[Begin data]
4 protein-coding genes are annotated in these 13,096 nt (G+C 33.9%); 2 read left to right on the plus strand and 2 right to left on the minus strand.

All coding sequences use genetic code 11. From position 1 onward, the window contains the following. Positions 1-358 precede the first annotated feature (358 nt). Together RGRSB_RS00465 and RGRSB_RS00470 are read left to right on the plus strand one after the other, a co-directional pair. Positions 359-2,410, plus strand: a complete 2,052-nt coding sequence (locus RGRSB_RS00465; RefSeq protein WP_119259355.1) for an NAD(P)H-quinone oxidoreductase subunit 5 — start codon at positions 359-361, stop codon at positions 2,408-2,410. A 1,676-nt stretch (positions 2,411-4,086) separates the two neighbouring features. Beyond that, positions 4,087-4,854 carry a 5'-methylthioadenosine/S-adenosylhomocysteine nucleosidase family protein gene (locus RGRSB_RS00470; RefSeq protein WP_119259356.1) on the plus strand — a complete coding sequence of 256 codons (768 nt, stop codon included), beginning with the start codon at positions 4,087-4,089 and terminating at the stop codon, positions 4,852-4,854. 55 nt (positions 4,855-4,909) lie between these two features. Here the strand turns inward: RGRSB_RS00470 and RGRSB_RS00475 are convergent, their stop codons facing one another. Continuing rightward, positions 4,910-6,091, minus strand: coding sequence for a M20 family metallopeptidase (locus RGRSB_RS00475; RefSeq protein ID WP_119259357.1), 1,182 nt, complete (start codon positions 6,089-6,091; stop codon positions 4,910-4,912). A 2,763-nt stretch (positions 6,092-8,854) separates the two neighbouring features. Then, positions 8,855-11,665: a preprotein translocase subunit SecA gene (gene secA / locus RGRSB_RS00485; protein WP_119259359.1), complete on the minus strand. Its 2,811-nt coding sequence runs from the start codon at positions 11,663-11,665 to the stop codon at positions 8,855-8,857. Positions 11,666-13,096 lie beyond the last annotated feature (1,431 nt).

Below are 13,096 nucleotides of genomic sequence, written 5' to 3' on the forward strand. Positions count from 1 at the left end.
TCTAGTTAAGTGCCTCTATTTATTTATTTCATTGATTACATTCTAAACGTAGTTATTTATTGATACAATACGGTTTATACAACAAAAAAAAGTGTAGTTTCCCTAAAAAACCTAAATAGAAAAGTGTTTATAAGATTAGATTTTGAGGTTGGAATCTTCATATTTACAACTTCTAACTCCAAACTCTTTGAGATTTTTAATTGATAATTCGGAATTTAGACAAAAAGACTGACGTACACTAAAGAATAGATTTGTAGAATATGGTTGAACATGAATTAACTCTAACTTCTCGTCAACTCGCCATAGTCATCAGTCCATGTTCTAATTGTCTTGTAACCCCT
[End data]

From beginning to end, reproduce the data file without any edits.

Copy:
4 protein-coding genes are annotated in these 13,096 nt (G+C 33.9%); 2 read left to right on the plus strand and 2 right to left on the minus strand.

All coding sequences use genetic code 11. From position 1 onward, the window contains the following. Positions 1-358 precede the first annotated feature (358 nt). Together RGRSB_RS00465 and RGRSB_RS00470 are read left to right on the plus strand one after the other, a co-directional pair. Positions 359-2,410, plus strand: a complete 2,052-nt coding sequence (locus RGRSB_RS00465; RefSeq protein WP_119259355.1) for an NAD(P)H-quinone oxidoreductase subunit 5 — start codon at positions 359-361, stop codon at positions 2,408-2,410. A 1,676-nt stretch (positions 2,411-4,086) separates the two neighbouring features. Beyond that, positions 4,087-4,854 carry a 5'-methylthioadenosine/S-adenosylhomocysteine nucleosidase family protein gene (locus RGRSB_RS00470; RefSeq protein WP_119259356.1) on the plus strand — a complete coding sequence of 256 codons (768 nt, stop codon included), beginning with the start codon at positions 4,087-4,089 and terminating at the stop codon, positions 4,852-4,854. 55 nt (positions 4,855-4,909) lie between these two features. Here the strand turns inward: RGRSB_RS00470 and RGRSB_RS00475 are convergent, their stop codons facing one another. Continuing rightward, positions 4,910-6,091, minus strand: coding sequence for a M20 family metallopeptidase (locus RGRSB_RS00475; RefSeq protein ID WP_119259357.1), 1,182 nt, complete (start codon positions 6,089-6,091; stop codon positions 4,910-4,912). A 2,763-nt stretch (positions 6,092-8,854) separates the two neighbouring features. Then, positions 8,855-11,665: a preprotein translocase subunit SecA gene (gene secA / locus RGRSB_RS00485; protein WP_119259359.1), complete on the minus strand. Its 2,811-nt coding sequence runs from the start codon at positions 11,663-11,665 to the stop codon at positions 8,855-8,857. Positions 11,666-13,096 lie beyond the last annotated feature (1,431 nt).

Below are 13,096 nucleotides of genomic sequence, written 5' to 3' on the forward strand. Positions count from 1 at the left end.
TCTAGTTAAGTGCCTCTATTTATTTATTTCATTGATTACATTCTAAACGTAGTTATTTATTGATACAATACGGTTTATACAACAAAAAAAAGTGTAGTTTCCCTAAAAAACCTAAATAGAAAAGTGTTTATAAGATTAGATTTTGAGGTTGGAATCTTCATATTTACAACTTCTAACTCCAAACTCTTTGAGATTTTTAATTGATAATTCGGAATTTAGACAAAAAGACTGACGTACACTAAAGAATAGATTTGTAGAATATGGTTGAACATGAATTAACTCTAACTTCTCGTCAACTCGCCATAGTCATCAGTCCATGTTCTAATTGTCTTGTAACCCCT